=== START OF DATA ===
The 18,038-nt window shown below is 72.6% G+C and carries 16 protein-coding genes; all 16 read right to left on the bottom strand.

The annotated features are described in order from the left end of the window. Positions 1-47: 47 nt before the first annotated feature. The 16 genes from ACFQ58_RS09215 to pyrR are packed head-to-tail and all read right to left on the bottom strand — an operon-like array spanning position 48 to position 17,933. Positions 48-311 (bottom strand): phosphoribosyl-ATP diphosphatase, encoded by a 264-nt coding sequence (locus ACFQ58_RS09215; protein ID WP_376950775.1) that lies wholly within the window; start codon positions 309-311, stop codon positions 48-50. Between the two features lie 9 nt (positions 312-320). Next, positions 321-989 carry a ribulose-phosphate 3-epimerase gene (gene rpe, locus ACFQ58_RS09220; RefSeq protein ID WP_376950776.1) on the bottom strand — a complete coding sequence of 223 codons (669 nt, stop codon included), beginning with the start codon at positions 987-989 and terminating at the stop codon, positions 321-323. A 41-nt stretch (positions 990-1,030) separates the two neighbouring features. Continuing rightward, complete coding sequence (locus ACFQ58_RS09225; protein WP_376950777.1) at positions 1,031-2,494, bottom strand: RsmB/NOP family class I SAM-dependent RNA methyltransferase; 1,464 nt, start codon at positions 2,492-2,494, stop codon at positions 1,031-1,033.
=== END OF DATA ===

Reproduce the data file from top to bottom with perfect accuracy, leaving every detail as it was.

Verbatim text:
The 18,038-nt window shown below is 72.6% G+C and carries 16 protein-coding genes; all 16 read right to left on the bottom strand.

The annotated features are described in order from the left end of the window. Positions 1-47: 47 nt before the first annotated feature. The 16 genes from ACFQ58_RS09215 to pyrR are packed head-to-tail and all read right to left on the bottom strand — an operon-like array spanning position 48 to position 17,933. Positions 48-311 (bottom strand): phosphoribosyl-ATP diphosphatase, encoded by a 264-nt coding sequence (locus ACFQ58_RS09215; protein ID WP_376950775.1) that lies wholly within the window; start codon positions 309-311, stop codon positions 48-50. Between the two features lie 9 nt (positions 312-320). Next, positions 321-989 carry a ribulose-phosphate 3-epimerase gene (gene rpe, locus ACFQ58_RS09220; RefSeq protein ID WP_376950776.1) on the bottom strand — a complete coding sequence of 223 codons (669 nt, stop codon included), beginning with the start codon at positions 987-989 and terminating at the stop codon, positions 321-323. A 41-nt stretch (positions 990-1,030) separates the two neighbouring features. Continuing rightward, complete coding sequence (locus ACFQ58_RS09225; protein WP_376950777.1) at positions 1,031-2,494, bottom strand: RsmB/NOP family class I SAM-dependent RNA methyltransferase; 1,464 nt, start codon at positions 2,492-2,494, stop codon at positions 1,031-1,033.